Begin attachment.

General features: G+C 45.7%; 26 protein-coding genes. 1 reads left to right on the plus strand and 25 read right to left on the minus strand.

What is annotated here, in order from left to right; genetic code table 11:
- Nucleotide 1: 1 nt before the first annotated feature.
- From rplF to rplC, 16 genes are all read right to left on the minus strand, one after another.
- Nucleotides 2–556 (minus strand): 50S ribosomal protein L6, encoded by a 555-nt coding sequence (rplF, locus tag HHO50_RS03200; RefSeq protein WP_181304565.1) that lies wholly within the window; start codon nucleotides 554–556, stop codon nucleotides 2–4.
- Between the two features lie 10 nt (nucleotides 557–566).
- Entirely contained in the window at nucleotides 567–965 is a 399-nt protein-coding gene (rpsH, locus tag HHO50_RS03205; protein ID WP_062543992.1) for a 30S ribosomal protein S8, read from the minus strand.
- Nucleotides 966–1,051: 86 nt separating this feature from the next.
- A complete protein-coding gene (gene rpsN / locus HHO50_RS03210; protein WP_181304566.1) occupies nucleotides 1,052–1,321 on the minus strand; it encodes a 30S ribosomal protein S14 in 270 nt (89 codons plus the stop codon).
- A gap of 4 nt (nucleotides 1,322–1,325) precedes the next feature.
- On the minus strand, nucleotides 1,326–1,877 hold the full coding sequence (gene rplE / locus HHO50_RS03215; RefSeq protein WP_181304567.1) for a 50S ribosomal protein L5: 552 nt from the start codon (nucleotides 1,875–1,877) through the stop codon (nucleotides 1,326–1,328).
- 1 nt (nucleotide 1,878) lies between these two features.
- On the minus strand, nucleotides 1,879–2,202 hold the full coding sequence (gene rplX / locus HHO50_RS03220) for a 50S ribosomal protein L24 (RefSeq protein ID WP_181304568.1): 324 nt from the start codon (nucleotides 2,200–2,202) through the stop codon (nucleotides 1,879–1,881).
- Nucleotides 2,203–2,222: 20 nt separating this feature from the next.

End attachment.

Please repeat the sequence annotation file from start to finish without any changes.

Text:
General features: G+C 45.7%; 26 protein-coding genes. 1 reads left to right on the plus strand and 25 read right to left on the minus strand.

What is annotated here, in order from left to right; genetic code table 11:
- Nucleotide 1: 1 nt before the first annotated feature.
- From rplF to rplC, 16 genes are all read right to left on the minus strand, one after another.
- Nucleotides 2–556 (minus strand): 50S ribosomal protein L6, encoded by a 555-nt coding sequence (rplF, locus tag HHO50_RS03200; RefSeq protein WP_181304565.1) that lies wholly within the window; start codon nucleotides 554–556, stop codon nucleotides 2–4.
- Between the two features lie 10 nt (nucleotides 557–566).
- Entirely contained in the window at nucleotides 567–965 is a 399-nt protein-coding gene (rpsH, locus tag HHO50_RS03205; protein ID WP_062543992.1) for a 30S ribosomal protein S8, read from the minus strand.
- Nucleotides 966–1,051: 86 nt separating this feature from the next.
- A complete protein-coding gene (gene rpsN / locus HHO50_RS03210; protein WP_181304566.1) occupies nucleotides 1,052–1,321 on the minus strand; it encodes a 30S ribosomal protein S14 in 270 nt (89 codons plus the stop codon).
- A gap of 4 nt (nucleotides 1,322–1,325) precedes the next feature.
- On the minus strand, nucleotides 1,326–1,877 hold the full coding sequence (gene rplE / locus HHO50_RS03215; RefSeq protein WP_181304567.1) for a 50S ribosomal protein L5: 552 nt from the start codon (nucleotides 1,875–1,877) through the stop codon (nucleotides 1,326–1,328).
- 1 nt (nucleotide 1,878) lies between these two features.
- On the minus strand, nucleotides 1,879–2,202 hold the full coding sequence (gene rplX / locus HHO50_RS03220) for a 50S ribosomal protein L24 (RefSeq protein ID WP_181304568.1): 324 nt from the start codon (nucleotides 2,200–2,202) through the stop codon (nucleotides 1,879–1,881).
- Nucleotides 2,203–2,222: 20 nt separating this feature from the next.